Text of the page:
If you read the title of this exercise aloud, you will hear a quadruple rhyme. But if you examine the words themselves, you will notice that there is something special about this rhyme scheme. The sound shun is contained in ocean, the sounds of both shun and ocean in motion, and shunocean and motion can all be folded into emotion. Such a rhyme scheme, which incidentally was favored by the seventeenth-century poet George Herbert, is called diminishing rhyme because the rhyme words get smaller as you move from emotion to shun. But I prefer the term nesting rhymes because the words nest one inside the other like Russian wooden dolls.
Here is an example of this form from the George Herbert poem "Paradise".
I bless Thee, Lord, because I grow
Among the trees, which in a row
To Thee both fruit and order ow 
Read the poem in its entirety
So, that's it. Your challenge is to write a poem that uses diminishing rhyme. Won't you join us? Please share a link to your poem or the poem itself in the comments.

Friday, May 02, 2014

Poetry Friday - A Rainy Day

We've had our fair share of rain this week. My apologies to my friends in California. If I could send it all to you, I would.

Here are two poems for these wet days. Both come from Eve Merriam's book A Poem for a Pickle: Funnybone Verses.

A Rainy Day
by Eve Merriam

No balls are batted,
dog's fur is matted,
crossing guard is rubber-hatted,
sidewalk is splatted,
hair curl is flatted,
quarrels are spatted,
scraggly cat is scatted,
dampness is dratted.


Light Rain, a Downpour,
and Pigeons Feasting on Crumbs
from a Picnic in the Park
by Eve Merriam

Pitter patter,
splitter splatter,
skitter scatter.


I do hope you'll take some time to check out all the wonderful poetic things being shared and collected today by Katya at Write.Sketch.Repeat. Happy poetry Friday friends.

Thursday, May 01, 2014

National Poetry Month - Recap and Reflections

It's hard to believe that National Poetry Month is over. Like others who bemoan the fact that we trot out certain subjects and peoples for monthly celebrations instead of making them part of the fabric of our lives and teaching throughout the year, I have mixed feelings about a month devoted to poetry. While I am appreciative that it exists and that it generally compels teachers and others to pay attention, I want more for poetry. More reading, more writing, more consideration beyond the 30 days in April. I hope that through my poetry pairings teachers will find poetry creeping into the classroom all year round.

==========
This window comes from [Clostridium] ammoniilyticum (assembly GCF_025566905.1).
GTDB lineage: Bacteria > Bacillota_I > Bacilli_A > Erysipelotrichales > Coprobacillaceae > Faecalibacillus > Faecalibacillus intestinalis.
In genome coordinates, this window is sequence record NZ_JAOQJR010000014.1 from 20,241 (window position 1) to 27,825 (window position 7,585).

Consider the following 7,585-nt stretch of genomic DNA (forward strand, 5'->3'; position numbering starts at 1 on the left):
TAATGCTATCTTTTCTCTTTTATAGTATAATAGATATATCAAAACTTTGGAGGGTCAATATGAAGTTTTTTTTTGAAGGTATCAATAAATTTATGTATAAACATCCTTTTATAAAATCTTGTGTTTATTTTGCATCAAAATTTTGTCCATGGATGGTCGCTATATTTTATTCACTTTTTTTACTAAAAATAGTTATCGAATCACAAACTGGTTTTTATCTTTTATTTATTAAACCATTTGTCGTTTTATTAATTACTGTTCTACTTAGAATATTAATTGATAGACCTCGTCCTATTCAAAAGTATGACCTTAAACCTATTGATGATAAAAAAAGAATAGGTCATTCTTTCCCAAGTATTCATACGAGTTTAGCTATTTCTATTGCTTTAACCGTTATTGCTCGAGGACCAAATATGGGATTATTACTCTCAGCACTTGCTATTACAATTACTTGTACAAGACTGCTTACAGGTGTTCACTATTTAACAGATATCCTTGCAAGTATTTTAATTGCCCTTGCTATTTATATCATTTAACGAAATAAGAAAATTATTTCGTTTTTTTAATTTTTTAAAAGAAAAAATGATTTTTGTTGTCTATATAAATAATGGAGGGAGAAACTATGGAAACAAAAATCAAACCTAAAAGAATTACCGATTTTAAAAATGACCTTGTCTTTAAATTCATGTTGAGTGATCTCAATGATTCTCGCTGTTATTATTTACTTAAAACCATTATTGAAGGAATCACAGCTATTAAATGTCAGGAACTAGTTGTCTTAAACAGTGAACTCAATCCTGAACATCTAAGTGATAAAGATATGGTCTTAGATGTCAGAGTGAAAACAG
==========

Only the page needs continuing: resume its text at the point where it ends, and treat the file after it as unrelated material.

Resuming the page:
Here's a recap of the month with links to the topics presented and a few reflections thrown in.
  1. Darwin and the Galapagos - I'm mortified that I failed to include Jason Chin's amazing book ISLAND: A STORY OF THE GALAPAGOS. I may just go back and add it so that the post becomes a book trio.
  2. Frogs and Toads
  3. Nature of Science
  4. Volcanoes
  5. Going Green
  6. Dinosaurs - In many states dinosaurs are not part of the elementary curriculum. I probably should have mentioned that in my post. However, in the last revision of our state standards, a standard was added to second grade that read "fossils provide information about living systems that were on Earth years ago." That works for me!
  7. Birds - I could have easily created two posts (or more!) featuring birds. Next time around I'll be sure to include the books BEAKS! by Sneed Collard III and FEATHERS: NOT JUST FOR FLYING by Melissa Stewart.
  8. Nocturnal Animals
  9. Food Chains
  10. The Ocean
  11. Animal Senses
  12. Animal Dads
  13. The Moon - This post included two books of poetry and one nonfiction title. This is another topic that could have garnered two posts. I wish I had done this so that I could have included a book about space exploration, like IF YOU DECIDE TO GO TO THE MOON by Faith McNulty, or ASTRONAUT HANDBOOK by Meghan McCarthy. I also failed to include Gail Gibbons and THE MOON BOOK
  14. Extinction
  15. Butterflies - I'm very happy with the nonfiction titles I chose for this one, but I was remiss in not including Nic Bishop's book BUTTERFLIES AND MOTHS.
  16. Bugs - Do you have any idea how many poetry books there are about bugs? LOTS! This topic also could have encompassed two posts. My son was upset I didn't include his favorite, ULTIMATE BUGOPEDIA: THE MOST COMPLETE BUG REFERENCE EVER from National Geographic Kids.
  17. Seasons
  18. Animal Collectives
  19. Forests
  20. Rain
  21. African Animals
  22. Animal Homes
  23. The Human Body - Steve Jenkins already had a number of books in my pairings by the time I wrote this one, but I should have included his work BONES: SKELETONS AND HOW THEY WORK.
  24. Geography
  25. Camouflage
  26. Museums
  27. Water
  28. Water (Again!)
  29. Assorted Science In Poem and Verse
  30. All Things Science
I wish I had written posts on trees (not to be confused with forests!), deserts, inventions, and numbers. 

Despite that fact that I always feel like I can do better, reflecting on the month and recapping has taught me that there is much ground left to cover. I look forward to exploring it with you.